Sexual abuse of girls is widespread in Israel. Every one in seven women experiences abuse during childhood and the abuses are usually committed by close family members. Survivors usually repress the traumatic memories of the abuse as children and some begin to experience flashbacks as adults. In February 2011, the Supreme Court unexpectedly ruled that the theory of repressed memories of incest victims could no longer be used as a basis for charging a predator in criminal proceedings. The court made the controversial ruling that prolonged complaints of incest should be denied, and counselors treating the plaintiffs for their trauma “implanted the flashbacks in the victims’ minds.” Fearing that the same ruling would be made in civil courts against a survivor of sexual violence they were supporting, the Israeli organization Tmura requested funds to initiate a massive awareness-raising campaign prior to the hearing of her case in March in civil court. The family member who perpetrated the violence against her requested to use the statute as grounds to dismiss the charges against him. Tmura also planned to advance a bill in parliament to eliminate any statute of limitations in adjudicating civil cases of sexual abuse in families.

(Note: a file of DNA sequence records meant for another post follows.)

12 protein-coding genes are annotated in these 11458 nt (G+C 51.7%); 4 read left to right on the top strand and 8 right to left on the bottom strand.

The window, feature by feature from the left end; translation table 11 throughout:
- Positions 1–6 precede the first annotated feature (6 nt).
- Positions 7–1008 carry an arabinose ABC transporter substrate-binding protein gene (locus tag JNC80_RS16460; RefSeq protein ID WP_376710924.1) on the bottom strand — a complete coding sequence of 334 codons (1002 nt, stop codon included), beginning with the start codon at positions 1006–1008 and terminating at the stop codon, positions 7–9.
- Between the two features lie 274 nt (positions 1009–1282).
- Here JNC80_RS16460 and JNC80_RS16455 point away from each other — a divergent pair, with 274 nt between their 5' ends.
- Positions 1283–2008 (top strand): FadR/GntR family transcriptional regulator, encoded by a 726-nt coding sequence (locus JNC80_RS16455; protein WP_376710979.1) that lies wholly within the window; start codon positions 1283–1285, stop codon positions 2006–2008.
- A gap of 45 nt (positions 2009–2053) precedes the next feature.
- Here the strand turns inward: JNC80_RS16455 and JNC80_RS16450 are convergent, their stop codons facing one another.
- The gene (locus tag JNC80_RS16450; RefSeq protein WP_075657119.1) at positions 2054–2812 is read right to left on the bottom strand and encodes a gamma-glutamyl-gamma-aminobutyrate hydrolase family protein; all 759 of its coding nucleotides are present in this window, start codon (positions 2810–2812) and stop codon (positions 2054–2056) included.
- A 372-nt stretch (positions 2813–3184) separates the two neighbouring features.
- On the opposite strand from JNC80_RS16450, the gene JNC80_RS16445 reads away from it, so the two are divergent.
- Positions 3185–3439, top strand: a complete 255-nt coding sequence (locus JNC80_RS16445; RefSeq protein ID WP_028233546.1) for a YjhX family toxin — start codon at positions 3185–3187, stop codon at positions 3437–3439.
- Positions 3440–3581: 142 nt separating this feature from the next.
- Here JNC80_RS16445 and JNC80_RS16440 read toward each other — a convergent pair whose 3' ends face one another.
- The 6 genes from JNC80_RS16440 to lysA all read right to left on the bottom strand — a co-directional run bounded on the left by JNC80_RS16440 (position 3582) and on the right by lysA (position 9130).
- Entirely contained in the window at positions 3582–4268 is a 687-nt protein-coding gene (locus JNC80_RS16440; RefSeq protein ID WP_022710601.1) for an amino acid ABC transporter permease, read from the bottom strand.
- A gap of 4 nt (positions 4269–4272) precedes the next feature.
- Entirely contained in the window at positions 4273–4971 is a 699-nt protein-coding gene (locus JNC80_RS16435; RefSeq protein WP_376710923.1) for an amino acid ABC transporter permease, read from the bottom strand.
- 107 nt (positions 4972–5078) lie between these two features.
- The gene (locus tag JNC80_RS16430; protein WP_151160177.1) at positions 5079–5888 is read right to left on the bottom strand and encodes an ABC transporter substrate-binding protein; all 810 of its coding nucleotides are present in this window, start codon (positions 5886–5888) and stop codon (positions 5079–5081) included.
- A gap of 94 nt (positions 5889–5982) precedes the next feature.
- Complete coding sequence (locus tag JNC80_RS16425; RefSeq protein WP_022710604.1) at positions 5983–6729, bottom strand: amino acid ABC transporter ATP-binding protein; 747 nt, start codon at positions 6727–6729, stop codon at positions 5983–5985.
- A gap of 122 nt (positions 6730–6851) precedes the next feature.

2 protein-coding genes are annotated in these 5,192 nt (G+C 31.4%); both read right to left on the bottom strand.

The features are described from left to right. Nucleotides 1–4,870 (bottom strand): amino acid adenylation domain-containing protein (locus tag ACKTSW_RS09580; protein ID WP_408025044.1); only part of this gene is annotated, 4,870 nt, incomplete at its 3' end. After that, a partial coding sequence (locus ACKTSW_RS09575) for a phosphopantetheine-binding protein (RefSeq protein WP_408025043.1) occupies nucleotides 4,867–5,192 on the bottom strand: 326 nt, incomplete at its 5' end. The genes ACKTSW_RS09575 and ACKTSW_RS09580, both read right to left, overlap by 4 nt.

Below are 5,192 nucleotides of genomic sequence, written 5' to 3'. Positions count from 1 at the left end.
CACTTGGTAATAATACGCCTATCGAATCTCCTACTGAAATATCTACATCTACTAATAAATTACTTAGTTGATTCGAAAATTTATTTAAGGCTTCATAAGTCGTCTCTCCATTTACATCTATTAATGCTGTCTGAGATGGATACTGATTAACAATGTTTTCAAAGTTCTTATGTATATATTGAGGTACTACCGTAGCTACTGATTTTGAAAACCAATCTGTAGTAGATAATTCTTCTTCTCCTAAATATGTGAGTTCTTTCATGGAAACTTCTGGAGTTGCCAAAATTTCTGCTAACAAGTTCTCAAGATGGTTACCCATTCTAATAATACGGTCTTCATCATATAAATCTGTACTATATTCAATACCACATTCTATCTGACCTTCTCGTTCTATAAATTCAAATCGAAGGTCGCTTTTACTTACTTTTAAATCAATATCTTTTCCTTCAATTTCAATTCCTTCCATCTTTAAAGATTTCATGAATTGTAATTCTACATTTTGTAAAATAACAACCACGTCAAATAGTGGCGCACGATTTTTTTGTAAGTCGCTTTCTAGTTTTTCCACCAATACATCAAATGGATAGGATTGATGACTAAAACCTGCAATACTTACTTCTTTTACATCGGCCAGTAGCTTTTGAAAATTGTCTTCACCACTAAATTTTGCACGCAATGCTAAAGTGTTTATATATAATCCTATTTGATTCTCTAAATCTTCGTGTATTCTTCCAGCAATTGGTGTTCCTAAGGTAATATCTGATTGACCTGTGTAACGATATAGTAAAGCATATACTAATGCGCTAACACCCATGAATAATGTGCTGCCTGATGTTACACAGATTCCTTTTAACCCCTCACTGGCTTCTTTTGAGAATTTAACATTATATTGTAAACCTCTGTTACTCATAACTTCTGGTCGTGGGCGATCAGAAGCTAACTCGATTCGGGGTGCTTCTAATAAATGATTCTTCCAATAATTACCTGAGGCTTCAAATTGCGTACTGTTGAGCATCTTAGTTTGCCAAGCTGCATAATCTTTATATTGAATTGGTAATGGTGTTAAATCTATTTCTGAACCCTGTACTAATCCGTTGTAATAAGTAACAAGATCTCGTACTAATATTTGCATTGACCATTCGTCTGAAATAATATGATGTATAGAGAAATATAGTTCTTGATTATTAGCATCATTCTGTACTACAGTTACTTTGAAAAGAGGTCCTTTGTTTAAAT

Tmura is focused on legally representing, either individually or on a community basis, minorities in Israel who are discriminated against on the basis of gender, religion, nationality and ethnicity. Tmura addresses a variety of issues including: education, housing, land distribution, rape, sexual offences and violence against women.